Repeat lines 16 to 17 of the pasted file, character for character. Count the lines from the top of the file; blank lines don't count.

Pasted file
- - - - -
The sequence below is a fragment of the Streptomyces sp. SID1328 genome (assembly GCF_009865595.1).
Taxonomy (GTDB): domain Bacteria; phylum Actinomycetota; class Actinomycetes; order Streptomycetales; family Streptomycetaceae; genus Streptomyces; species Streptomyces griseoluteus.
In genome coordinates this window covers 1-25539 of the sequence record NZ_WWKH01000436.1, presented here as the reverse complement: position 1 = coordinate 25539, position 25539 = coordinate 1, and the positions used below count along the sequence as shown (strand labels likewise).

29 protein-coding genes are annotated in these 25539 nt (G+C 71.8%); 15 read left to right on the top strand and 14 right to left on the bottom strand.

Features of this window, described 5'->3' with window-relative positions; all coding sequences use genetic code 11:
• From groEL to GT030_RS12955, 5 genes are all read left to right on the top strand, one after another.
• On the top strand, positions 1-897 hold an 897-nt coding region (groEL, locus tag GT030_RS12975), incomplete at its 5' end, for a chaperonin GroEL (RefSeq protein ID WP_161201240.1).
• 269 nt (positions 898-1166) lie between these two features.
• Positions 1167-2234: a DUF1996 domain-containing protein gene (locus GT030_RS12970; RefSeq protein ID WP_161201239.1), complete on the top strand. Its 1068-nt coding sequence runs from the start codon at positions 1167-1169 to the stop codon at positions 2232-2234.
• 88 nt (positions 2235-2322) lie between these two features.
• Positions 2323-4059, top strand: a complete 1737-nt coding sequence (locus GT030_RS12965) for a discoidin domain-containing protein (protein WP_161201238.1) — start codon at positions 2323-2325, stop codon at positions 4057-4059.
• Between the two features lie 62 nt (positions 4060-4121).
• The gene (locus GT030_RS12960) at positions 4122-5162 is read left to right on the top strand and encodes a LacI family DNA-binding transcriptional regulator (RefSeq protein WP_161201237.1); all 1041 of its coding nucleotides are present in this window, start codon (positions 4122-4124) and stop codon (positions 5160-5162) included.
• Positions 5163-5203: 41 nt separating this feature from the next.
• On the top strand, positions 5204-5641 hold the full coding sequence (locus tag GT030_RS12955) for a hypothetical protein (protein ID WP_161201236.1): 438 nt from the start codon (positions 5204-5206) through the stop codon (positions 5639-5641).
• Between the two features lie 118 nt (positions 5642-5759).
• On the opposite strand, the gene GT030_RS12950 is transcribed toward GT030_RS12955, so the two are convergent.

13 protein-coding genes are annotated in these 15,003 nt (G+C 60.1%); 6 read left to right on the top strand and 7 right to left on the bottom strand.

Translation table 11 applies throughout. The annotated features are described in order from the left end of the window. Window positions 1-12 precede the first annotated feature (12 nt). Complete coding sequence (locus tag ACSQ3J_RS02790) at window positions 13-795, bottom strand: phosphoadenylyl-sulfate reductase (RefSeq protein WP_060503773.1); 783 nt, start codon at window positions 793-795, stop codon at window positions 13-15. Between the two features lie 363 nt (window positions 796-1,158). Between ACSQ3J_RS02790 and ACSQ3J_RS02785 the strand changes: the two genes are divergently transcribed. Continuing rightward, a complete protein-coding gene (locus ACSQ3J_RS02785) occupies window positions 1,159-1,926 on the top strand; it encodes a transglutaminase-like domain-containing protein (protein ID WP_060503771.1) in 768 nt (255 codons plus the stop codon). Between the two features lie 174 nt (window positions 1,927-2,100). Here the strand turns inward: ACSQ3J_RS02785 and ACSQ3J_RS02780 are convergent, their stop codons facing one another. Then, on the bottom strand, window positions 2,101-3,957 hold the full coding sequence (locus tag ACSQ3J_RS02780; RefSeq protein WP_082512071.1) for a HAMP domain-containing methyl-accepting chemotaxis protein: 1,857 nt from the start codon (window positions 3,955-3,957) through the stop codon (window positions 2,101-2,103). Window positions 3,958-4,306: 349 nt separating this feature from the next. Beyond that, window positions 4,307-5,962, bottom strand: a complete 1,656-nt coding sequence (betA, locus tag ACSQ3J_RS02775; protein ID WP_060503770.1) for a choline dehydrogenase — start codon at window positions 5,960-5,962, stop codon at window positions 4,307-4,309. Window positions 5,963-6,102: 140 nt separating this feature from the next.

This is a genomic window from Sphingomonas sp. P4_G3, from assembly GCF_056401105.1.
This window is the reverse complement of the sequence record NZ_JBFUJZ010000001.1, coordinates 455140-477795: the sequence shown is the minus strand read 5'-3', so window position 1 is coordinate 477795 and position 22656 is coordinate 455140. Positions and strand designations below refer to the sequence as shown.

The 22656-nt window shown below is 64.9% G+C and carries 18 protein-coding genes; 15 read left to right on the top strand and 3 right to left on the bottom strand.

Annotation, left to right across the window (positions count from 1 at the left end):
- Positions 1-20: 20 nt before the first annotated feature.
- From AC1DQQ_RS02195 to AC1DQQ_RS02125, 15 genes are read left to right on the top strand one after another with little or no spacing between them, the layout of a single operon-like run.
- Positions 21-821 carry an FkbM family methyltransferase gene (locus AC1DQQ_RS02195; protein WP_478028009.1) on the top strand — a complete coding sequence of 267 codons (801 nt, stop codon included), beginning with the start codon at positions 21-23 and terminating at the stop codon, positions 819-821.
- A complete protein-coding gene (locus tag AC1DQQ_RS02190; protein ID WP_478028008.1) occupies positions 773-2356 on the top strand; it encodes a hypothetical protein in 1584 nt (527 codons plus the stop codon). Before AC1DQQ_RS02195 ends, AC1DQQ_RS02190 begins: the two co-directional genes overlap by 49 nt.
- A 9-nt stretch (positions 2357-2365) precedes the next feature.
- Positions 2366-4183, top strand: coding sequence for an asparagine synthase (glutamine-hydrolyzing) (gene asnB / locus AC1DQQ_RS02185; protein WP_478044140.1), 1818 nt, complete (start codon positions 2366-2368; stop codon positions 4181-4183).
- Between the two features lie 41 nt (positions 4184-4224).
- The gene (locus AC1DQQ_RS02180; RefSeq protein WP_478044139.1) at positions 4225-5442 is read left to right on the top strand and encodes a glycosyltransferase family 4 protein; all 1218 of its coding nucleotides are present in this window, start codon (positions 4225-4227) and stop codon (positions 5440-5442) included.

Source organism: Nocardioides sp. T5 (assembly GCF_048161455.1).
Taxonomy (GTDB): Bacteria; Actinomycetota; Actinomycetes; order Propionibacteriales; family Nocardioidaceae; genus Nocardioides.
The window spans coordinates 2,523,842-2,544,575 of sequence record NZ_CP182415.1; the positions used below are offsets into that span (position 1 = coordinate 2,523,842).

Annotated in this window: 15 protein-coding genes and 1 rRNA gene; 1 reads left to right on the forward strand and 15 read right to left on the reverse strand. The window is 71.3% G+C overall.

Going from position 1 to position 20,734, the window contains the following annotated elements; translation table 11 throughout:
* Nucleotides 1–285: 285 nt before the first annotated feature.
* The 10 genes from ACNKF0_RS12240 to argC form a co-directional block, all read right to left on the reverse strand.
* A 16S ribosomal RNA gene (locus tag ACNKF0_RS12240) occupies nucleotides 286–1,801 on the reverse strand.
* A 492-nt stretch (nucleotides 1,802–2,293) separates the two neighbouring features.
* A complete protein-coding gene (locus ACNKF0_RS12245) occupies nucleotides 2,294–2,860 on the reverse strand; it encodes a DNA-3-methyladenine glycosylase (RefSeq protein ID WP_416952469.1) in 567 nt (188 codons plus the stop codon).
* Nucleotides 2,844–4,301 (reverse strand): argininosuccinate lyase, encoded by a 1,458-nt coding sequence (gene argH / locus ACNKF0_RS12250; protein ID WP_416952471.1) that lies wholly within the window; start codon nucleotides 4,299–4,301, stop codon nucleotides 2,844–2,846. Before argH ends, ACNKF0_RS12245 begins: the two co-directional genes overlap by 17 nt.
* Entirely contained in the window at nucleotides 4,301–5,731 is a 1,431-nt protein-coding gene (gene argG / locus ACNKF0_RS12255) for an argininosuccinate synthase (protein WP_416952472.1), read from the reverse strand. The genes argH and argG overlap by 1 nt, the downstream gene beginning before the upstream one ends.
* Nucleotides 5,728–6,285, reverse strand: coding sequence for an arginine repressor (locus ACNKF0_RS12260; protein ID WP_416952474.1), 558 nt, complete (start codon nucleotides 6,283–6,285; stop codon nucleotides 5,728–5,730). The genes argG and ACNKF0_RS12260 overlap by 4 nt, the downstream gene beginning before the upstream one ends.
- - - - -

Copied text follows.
• Between the two features lie 118 nt (positions 5642-5759).
• On the opposite strand, the gene GT030_RS12950 is transcribed toward GT030_RS12955, so the two are convergent.